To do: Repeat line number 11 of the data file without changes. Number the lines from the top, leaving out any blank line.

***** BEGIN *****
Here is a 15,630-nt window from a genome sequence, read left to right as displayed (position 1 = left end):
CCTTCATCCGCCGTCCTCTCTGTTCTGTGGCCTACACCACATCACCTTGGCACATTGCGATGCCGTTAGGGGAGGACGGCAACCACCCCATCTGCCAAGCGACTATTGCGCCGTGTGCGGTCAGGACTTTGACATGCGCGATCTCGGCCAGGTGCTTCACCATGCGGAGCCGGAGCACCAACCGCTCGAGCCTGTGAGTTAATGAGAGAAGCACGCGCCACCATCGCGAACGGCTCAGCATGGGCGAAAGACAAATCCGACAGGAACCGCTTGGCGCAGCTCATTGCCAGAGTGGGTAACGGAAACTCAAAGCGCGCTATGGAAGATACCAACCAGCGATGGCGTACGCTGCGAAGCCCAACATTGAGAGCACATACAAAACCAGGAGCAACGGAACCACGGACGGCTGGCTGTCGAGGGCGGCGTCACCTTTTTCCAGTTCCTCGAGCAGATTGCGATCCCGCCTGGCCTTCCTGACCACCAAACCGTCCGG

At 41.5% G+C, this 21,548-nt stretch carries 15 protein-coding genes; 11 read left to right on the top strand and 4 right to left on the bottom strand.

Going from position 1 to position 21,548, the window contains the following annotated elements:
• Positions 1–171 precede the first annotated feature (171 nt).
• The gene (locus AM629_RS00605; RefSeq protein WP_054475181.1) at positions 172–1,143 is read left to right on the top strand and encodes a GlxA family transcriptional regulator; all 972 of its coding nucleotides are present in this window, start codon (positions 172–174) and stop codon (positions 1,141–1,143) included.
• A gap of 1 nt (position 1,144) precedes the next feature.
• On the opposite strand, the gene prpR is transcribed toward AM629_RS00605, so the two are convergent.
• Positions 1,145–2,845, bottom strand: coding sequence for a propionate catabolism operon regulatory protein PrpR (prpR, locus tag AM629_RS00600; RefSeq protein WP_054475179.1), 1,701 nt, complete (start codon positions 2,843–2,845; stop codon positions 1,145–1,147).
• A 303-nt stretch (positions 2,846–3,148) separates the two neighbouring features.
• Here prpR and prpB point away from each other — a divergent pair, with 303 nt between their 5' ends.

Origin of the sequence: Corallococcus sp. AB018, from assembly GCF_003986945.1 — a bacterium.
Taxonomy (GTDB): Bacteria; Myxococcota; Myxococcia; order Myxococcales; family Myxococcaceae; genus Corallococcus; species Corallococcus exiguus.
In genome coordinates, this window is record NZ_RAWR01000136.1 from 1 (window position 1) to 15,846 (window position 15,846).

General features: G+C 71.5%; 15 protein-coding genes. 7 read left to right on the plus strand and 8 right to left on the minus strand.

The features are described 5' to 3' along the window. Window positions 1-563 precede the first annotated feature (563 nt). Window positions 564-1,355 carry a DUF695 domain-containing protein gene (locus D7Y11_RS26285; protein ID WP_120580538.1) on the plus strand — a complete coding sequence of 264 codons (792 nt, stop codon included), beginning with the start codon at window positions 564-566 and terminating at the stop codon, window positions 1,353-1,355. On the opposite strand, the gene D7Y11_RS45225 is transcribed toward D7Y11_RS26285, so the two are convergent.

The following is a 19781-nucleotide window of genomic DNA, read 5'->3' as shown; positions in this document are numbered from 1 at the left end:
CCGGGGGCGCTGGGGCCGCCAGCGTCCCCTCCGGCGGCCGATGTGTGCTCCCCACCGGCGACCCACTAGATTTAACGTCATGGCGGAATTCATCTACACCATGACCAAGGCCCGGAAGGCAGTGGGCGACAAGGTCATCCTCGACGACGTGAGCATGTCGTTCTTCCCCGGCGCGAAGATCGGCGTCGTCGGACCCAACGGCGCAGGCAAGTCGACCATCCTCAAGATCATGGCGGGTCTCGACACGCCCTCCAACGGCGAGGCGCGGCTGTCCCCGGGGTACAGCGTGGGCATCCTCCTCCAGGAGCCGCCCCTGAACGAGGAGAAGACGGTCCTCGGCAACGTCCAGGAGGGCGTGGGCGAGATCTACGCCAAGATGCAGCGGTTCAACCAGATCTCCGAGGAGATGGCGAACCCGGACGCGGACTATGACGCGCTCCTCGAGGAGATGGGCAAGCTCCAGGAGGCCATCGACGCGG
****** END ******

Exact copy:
• Here prpR and prpB point away from each other — a divergent pair, with 303 nt between their 5' ends.